The number of questions Phil Jackson will field on this disastrous season – and the uncertain future — will remain at zero.
At least that’s the current plan, according to the Knicks, who aren’t making anybody available to the media following the season. It’s a rare move, if not unprecedented, since it’s customary for teams of all sports to have their players and staff hold interviews after cleaning out lockers.
Jackson, who pushed for transparency when he took the job, hasn’t spoken to the New York media since September while declining multiple requests. He had previously spoken to the media during and after disappointing campaigns.
But not this one. His public messages have been limited to a couple handpicked interviews and cryptic tweets.
The Knicks are convening for exit interviews on Thursday, and Jackson’s sitdown with Carmelo Anthony holds the greatest intrigue following their contentious season.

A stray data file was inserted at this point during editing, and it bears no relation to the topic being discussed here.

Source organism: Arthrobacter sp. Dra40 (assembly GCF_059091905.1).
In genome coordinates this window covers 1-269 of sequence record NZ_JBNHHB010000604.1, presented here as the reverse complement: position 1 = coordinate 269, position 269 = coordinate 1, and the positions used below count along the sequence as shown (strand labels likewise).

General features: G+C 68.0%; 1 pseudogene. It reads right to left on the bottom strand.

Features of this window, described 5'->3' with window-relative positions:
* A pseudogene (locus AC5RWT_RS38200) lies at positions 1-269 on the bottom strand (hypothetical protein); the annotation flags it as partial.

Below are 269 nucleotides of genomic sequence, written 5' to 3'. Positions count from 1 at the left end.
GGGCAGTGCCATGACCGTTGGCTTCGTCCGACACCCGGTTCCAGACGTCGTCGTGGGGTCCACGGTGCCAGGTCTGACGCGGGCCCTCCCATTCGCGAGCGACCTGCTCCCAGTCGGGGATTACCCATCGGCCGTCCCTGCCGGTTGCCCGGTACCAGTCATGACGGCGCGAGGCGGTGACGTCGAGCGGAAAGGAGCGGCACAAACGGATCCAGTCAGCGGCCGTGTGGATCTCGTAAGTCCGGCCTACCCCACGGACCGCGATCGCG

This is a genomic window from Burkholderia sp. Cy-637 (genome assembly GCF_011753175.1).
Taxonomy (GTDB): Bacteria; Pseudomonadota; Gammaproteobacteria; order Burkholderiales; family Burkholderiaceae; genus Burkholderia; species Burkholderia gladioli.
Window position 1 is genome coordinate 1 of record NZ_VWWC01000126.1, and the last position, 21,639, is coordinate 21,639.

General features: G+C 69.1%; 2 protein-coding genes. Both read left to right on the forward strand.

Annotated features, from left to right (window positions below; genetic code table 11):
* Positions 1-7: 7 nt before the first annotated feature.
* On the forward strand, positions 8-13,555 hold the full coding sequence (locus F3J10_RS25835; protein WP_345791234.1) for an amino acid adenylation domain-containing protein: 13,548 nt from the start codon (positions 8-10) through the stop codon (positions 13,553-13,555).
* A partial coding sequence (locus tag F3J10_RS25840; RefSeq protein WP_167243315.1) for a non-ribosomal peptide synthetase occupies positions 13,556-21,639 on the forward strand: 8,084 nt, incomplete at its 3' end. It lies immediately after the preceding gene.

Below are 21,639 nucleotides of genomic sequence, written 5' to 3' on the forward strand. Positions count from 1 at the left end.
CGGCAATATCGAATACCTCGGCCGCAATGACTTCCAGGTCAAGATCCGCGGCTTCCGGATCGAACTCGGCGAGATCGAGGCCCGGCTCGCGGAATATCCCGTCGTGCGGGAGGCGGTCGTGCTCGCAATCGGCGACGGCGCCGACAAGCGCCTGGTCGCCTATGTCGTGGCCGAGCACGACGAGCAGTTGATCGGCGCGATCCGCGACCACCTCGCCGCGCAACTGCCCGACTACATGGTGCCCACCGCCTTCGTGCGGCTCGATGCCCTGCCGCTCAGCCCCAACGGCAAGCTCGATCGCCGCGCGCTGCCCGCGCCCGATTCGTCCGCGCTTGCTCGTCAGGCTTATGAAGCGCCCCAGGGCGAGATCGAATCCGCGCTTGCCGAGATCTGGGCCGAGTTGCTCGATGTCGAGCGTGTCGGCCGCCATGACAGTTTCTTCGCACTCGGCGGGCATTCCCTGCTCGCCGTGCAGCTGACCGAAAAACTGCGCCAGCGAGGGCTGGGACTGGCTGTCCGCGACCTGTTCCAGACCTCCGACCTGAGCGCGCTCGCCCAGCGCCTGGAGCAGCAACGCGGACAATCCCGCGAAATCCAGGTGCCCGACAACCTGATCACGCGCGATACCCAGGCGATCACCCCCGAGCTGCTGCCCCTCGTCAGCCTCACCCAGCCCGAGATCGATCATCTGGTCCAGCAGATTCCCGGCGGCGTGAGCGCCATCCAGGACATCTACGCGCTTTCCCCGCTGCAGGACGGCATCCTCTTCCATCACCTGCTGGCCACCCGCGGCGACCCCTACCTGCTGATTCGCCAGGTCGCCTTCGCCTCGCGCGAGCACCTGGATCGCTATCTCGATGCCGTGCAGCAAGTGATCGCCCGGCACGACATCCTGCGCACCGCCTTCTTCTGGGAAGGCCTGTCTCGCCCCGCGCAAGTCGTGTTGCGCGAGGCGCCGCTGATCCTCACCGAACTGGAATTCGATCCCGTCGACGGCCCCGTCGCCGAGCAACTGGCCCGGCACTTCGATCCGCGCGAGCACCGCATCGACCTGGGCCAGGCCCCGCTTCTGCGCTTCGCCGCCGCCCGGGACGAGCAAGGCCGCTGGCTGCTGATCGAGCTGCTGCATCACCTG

Just don’t expect any answers.
Joakim Noah still hasn’t made a decision about surgery on his left shoulder to repair a torn rotator cuff, but Knicks doctors have recommended he go under the knife, the team announced.
According to Jeff Hornacek, Noah initially hurt his shoulder in January and aggravated it while playing through the pain. An MRI this month revealed the injury worsened.
“If he’s going to have (surgery), we hope he does it right away so he can get in rehab,” said Hornacek, estimating Noah’s rehab will last five months, leaving the center available for training camp.
Noah is in the middle of a drug suspension and will automatically miss the first 12 games of next season. He also had knee surgery in February.
“He kept playing through (the shoulder injury),” Hornacek said. “My guess it every time he went for a rebound he would stretch through it and probably just continued to aggravate it.”